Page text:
A People's History of the United States
Howard Zinn presents a different side of history from the more traditional "fundamental nationalist glorification of country".
America’s democracy is in crisis. Along many dimensions, a single flaw—unrepresentativeness—has detached our government from the people. And as a people, our fractured partisanship and ignorance on critical issues drive our leaders to stake out ever more extreme positions.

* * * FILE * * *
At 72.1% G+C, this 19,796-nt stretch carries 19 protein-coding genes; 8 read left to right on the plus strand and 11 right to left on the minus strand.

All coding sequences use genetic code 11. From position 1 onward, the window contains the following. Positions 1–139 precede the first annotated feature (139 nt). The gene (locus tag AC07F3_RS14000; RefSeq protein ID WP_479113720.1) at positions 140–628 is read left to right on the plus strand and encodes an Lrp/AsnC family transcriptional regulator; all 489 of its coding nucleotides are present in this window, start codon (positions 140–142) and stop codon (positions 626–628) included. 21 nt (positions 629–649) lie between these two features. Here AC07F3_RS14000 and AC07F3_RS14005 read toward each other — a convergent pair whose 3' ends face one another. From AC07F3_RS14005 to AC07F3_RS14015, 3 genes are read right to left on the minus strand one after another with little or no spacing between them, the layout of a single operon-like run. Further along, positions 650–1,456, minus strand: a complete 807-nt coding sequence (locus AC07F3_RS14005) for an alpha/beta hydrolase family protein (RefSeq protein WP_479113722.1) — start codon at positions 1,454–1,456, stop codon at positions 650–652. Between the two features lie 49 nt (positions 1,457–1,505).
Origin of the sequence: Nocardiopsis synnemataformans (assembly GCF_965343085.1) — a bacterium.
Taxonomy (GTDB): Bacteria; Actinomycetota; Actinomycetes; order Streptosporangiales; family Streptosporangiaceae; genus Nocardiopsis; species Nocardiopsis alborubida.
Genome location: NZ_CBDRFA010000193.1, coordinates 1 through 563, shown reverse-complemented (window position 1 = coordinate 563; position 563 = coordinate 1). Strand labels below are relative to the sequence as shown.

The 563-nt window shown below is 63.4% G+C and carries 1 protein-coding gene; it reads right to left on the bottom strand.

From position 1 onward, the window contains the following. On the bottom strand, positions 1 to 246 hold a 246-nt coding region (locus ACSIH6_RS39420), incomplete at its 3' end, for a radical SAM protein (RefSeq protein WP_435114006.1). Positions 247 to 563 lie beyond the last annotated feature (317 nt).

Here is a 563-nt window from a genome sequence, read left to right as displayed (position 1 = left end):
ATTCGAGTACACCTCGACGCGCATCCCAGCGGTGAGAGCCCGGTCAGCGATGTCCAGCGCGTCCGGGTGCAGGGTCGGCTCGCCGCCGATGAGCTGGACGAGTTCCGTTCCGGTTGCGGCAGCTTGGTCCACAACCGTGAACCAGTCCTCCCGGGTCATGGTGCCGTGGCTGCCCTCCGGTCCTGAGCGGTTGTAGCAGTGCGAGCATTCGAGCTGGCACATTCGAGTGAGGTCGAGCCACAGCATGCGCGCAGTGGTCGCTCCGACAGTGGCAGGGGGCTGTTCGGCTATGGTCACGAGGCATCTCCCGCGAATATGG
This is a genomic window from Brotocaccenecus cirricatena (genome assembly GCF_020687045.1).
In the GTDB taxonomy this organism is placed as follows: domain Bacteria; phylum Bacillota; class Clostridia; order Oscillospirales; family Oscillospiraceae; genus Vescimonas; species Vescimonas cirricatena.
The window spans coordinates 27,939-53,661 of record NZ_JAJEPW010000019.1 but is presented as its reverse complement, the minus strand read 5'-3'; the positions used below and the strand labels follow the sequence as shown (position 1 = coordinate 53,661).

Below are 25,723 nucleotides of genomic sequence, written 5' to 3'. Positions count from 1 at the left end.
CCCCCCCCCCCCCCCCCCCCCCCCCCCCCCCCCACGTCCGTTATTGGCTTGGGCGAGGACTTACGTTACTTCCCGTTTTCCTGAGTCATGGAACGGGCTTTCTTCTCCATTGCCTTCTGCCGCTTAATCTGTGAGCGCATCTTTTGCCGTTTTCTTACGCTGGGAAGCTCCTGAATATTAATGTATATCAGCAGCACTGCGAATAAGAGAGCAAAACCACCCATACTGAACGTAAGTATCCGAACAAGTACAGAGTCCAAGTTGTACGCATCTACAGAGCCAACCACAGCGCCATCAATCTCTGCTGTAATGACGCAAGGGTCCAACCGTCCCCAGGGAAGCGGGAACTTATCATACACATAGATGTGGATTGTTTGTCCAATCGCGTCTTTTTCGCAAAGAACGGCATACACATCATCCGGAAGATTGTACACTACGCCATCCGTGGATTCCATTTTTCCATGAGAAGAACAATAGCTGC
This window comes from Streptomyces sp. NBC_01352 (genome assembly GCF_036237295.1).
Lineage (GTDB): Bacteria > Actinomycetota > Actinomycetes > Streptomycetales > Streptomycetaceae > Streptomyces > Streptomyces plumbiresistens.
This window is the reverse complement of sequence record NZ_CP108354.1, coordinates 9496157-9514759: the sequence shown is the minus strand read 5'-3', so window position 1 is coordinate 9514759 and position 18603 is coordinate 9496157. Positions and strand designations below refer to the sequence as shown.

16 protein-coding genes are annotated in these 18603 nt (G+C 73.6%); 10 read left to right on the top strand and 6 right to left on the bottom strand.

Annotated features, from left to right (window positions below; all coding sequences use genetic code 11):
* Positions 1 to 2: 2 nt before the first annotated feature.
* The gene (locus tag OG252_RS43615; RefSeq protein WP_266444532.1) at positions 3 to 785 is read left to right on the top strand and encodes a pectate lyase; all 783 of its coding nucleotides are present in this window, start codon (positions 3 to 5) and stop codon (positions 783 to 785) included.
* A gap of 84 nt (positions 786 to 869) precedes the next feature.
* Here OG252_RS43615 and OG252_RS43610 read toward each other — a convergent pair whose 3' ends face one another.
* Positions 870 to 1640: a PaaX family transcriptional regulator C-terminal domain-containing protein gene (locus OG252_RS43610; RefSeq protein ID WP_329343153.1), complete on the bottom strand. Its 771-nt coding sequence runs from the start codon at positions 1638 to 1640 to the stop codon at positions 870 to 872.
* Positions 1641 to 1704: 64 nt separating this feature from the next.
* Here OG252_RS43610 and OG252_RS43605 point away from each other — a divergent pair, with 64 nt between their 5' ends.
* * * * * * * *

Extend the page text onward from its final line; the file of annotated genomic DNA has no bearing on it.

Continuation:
In They Don’t Represent Us, Harvard law professor Lawrence Lessig charts the way in which the fundamental institutions of our democracy, including our media, respond to narrow interests rather than to the needs and wishes of the nation’s citizenry.
But the blame does not only lie with “them”—Washington’s politicians and power brokers, Lessig argues. The problem is also “us.” “We the people” are increasingly uninformed about the issues, while ubiquitous political polling exacerbates the problem, reflecting and normalizing our ignorance and feeding it back into the system as representative of our will.